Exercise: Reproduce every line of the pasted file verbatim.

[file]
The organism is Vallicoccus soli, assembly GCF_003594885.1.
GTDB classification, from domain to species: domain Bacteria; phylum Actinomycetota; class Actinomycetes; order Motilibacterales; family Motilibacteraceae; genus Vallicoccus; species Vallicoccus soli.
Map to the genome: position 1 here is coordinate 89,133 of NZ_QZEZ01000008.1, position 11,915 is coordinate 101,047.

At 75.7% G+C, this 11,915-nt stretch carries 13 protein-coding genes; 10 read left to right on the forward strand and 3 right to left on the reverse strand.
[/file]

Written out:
The organism is Vallicoccus soli, assembly GCF_003594885.1.
GTDB classification, from domain to species: domain Bacteria; phylum Actinomycetota; class Actinomycetes; order Motilibacterales; family Motilibacteraceae; genus Vallicoccus; species Vallicoccus soli.
Map to the genome: position 1 here is coordinate 89,133 of NZ_QZEZ01000008.1, position 11,915 is coordinate 101,047.

At 75.7% G+C, this 11,915-nt stretch carries 13 protein-coding genes; 10 read left to right on the forward strand and 3 right to left on the reverse strand.